By such adventures I my name obtain'd,

(Being but a lad) the conquest I have gain'd

Of young men in their prime, who much could do 'y

Deiphobus, Ilioneus too

I have o'ercome in many sharp contentions;

Nor think these are my vain and forg'd inventions ;.

Or that I only hand to hand can sight,

My arrows when I please shall touch the white i

I am expert i' th' quarry and the bow,

You cannot boast your heartless husband fo.

Had you the power in all things to supply me,

And should you nothing in the world deny me;

To give me such a Hector to my brother,

You could not, the earth bears not such another. .

By him alone all Asia is well mann'di

He like an enemy against Greece shall stand,

Oppos'd to your bell fortunes,.wherefore strive you

You do not know his valour that must wive you,

Or what hid worth. is in me; but at length

You will consess when you .have prov'd my strength

Thus either war shall still our steps pursue,

Or Greece shall fall in Troy's all conquering view.

Nor would. I sear for such a royal wise,

To set the univerfal world.at stiite.

To gain rich prizes, men will venture far,

The hope ofpurchase makes us bold in war.

If all the world about you should contend,

Your name. should be eterniz'd without end;

Only be bold; and searless may we fail

Into my country, with a prosperous gale! .

If the gods grant me my expected day,

It to thefull shall all these covenants pay...

Helen to Paris..

No fooner came mine eye unto the sight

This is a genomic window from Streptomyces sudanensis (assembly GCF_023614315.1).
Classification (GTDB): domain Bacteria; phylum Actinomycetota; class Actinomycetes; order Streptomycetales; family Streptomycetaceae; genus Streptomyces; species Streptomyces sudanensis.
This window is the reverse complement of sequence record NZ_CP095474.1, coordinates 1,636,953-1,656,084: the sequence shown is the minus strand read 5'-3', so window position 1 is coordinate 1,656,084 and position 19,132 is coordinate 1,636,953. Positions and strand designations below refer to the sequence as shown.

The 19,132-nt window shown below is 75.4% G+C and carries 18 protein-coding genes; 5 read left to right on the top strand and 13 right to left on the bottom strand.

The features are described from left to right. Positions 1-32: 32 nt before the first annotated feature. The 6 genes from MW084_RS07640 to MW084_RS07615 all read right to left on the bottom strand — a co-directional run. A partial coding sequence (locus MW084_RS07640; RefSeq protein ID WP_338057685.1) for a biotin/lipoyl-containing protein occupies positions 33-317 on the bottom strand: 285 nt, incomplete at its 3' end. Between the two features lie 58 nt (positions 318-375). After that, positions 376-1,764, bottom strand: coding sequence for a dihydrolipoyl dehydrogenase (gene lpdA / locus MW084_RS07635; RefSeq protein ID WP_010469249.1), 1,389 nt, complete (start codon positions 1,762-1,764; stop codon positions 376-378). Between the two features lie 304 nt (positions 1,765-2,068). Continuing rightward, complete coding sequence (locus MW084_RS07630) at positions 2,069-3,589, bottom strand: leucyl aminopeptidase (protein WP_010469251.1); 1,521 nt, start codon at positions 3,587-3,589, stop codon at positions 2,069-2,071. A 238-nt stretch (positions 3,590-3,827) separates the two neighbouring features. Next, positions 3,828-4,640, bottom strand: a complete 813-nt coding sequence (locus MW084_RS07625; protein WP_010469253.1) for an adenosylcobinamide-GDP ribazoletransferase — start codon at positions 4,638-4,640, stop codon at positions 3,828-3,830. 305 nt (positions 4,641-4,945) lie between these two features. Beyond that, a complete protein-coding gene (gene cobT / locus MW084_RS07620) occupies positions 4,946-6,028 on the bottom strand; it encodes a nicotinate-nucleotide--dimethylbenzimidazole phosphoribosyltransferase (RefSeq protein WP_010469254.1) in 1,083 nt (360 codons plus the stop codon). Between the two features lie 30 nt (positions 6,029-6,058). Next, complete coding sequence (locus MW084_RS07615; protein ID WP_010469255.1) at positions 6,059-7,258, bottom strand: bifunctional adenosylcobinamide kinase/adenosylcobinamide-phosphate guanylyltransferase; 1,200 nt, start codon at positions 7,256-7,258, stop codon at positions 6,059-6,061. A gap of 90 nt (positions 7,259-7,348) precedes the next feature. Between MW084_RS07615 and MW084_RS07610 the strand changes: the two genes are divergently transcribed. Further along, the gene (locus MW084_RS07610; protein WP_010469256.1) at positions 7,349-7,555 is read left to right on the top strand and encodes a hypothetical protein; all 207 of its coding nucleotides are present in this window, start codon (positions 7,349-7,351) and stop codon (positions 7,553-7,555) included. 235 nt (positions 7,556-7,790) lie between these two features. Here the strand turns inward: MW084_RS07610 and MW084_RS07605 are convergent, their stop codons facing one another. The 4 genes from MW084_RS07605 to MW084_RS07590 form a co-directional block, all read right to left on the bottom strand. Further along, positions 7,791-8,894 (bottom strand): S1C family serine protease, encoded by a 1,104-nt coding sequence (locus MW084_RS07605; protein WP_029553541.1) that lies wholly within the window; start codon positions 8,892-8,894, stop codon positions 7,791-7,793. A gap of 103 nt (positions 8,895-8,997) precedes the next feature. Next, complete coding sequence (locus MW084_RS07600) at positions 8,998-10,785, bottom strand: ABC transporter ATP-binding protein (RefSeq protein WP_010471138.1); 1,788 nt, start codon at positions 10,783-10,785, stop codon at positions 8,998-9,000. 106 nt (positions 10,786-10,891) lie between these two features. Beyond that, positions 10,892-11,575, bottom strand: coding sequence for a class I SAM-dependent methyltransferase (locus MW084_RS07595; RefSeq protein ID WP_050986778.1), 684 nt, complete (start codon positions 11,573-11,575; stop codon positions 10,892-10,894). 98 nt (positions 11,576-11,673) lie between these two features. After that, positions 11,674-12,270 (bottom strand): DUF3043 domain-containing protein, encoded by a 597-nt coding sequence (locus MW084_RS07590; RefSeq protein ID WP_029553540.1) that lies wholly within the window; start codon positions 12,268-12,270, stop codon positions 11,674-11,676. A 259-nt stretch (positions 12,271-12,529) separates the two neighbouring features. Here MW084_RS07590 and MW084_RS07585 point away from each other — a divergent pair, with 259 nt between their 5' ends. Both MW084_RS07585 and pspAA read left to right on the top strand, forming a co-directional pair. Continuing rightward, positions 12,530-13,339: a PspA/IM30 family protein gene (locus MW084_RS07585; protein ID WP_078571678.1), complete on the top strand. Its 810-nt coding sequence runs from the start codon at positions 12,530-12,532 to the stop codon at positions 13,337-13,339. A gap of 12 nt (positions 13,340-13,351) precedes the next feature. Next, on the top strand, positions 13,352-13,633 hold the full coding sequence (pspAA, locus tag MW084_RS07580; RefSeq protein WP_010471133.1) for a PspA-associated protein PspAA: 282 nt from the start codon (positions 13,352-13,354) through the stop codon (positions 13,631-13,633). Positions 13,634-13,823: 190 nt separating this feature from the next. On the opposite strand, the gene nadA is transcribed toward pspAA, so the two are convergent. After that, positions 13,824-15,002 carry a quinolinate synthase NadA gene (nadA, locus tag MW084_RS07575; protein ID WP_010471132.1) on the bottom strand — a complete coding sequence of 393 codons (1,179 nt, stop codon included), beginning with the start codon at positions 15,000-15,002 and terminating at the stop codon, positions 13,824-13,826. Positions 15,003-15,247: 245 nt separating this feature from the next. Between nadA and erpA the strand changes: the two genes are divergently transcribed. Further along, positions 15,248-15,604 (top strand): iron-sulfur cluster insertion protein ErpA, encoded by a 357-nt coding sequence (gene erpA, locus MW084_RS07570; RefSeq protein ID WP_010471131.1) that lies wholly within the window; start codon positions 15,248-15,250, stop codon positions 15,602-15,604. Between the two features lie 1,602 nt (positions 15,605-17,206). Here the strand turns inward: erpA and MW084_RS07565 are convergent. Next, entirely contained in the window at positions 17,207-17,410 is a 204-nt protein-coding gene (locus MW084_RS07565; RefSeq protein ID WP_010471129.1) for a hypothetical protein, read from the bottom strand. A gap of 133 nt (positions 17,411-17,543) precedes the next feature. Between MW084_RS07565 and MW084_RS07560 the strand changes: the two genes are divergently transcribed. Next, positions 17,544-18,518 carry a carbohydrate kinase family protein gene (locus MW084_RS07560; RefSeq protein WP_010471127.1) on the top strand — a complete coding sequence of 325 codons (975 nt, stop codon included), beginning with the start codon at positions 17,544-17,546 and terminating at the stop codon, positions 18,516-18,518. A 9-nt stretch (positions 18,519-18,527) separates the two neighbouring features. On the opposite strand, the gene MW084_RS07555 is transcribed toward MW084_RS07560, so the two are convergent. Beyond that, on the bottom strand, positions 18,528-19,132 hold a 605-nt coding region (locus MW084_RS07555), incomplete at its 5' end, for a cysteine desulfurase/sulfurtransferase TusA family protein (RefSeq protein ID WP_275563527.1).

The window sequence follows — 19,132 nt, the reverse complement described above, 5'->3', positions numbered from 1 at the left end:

Of thy rude lines, but I must needs re-write,

Dar'st thou (O shameless) in luch heinous wise,.

The laws of hospitality despise!

And being a stranger, from thy country's reach,.

Solicit a chaste wise to wedlock's breach?

Was it for this our free Tænarian port

Receiv'd thee and thy train, in friendly fort?

And when great Neptune nothing.could appeases

Gave thee sase harbour from the stormy seas ?.

"Was it for this, our kingdom's arms spread wide

To entertain thee from the water-side?

Yet thou of foreign foil remote from hence,

A stranger, coming we scarce knew fromwhence.

Is perjur'd wrong the reconipence of right?

Is all our friendship guerdoned with defpight?

I doubt me then, whether in our court doth tarry

A friendly guest, or a sierce adverfary;

Nor blame me, for if justly you consider,

And these presumptions well compare together,

So simple my complaint will not appear,

But you yourself must needs excuse my sear.

Well, hold me simple, much it matters not,